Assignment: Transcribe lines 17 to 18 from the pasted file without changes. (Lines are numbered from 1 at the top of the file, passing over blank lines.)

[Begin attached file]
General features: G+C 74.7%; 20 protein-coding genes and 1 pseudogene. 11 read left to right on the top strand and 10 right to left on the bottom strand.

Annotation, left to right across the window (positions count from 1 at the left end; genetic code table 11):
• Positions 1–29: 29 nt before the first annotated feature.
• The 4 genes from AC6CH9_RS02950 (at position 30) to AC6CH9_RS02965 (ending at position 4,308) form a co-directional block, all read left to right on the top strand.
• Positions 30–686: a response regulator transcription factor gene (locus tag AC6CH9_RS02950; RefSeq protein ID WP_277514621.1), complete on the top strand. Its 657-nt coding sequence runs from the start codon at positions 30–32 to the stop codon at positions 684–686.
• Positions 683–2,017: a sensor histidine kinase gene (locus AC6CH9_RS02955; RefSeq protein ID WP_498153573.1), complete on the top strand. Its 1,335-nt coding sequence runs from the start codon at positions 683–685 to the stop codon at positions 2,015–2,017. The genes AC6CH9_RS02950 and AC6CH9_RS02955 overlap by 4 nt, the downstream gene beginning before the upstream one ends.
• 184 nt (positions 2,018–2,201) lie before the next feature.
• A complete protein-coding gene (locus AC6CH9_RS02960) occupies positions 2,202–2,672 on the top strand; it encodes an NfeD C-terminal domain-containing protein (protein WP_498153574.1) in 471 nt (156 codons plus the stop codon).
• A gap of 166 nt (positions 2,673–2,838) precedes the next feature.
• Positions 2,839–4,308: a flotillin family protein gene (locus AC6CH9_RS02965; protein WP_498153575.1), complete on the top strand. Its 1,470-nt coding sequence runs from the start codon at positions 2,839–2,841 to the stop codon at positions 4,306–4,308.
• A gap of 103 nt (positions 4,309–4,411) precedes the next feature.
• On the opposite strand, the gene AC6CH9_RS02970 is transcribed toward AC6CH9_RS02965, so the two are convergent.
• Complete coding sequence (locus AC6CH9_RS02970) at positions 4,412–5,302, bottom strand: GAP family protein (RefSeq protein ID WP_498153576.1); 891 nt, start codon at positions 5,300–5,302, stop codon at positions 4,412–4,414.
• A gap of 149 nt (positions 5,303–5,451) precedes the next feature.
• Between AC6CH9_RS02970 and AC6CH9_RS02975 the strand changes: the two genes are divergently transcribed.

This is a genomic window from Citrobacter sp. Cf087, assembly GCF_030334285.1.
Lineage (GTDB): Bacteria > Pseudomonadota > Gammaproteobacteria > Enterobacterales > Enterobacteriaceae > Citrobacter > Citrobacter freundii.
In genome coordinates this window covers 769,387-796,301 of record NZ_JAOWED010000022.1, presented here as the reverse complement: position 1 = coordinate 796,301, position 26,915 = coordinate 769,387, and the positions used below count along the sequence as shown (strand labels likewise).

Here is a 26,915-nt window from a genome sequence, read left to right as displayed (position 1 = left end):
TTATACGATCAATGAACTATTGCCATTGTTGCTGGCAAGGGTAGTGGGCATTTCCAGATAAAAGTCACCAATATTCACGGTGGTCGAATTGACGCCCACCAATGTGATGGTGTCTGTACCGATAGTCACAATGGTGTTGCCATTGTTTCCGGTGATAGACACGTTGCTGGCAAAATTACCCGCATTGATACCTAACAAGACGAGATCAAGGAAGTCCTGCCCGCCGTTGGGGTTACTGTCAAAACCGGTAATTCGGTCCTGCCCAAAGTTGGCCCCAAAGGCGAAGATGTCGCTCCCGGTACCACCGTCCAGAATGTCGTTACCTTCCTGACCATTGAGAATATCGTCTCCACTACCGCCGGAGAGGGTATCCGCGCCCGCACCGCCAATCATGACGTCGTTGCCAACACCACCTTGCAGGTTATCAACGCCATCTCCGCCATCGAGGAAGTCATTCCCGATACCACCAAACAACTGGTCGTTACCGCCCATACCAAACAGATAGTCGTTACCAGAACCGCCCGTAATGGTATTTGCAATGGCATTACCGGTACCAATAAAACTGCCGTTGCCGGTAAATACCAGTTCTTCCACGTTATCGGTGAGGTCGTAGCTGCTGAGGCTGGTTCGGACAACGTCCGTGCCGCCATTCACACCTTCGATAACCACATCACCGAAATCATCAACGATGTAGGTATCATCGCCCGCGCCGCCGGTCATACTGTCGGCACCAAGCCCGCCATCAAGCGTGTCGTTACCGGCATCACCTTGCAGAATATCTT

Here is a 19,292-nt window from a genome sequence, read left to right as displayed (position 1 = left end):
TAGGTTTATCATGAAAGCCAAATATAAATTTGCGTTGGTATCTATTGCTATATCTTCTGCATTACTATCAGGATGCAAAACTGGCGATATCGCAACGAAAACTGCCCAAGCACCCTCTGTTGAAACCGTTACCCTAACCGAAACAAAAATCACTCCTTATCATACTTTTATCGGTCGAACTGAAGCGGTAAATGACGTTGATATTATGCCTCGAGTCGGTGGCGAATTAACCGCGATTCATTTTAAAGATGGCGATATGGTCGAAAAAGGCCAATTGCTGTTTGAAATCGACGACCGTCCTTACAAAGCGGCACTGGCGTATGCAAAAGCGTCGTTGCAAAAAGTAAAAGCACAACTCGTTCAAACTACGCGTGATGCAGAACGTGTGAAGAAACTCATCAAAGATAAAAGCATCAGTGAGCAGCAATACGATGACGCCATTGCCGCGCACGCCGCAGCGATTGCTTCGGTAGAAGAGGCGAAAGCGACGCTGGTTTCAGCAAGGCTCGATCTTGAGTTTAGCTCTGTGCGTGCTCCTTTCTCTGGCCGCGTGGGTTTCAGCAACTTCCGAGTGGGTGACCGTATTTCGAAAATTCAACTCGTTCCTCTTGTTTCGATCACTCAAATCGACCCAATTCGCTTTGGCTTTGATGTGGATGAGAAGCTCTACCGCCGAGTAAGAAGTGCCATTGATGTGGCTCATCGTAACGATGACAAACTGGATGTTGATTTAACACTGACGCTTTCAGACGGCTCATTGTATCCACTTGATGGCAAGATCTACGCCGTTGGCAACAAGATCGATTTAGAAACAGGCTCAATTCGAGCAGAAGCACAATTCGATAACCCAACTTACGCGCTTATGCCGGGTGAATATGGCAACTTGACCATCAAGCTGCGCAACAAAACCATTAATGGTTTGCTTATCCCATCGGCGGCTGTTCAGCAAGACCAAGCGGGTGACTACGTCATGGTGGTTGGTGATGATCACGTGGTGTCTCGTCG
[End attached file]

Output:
Lineage (GTDB): Bacteria > Pseudomonadota > Gammaproteobacteria > Enterobacterales > Enterobacteriaceae > Citrobacter > Citrobacter freundii.
In genome coordinates this window covers 769,387-796,301 of record NZ_JAOWED010000022.1, presented here as the reverse complement: position 1 = coordinate 796,301, position 26,915 = coordinate 769,387, and the positions used below count along the sequence as shown (strand labels likewise).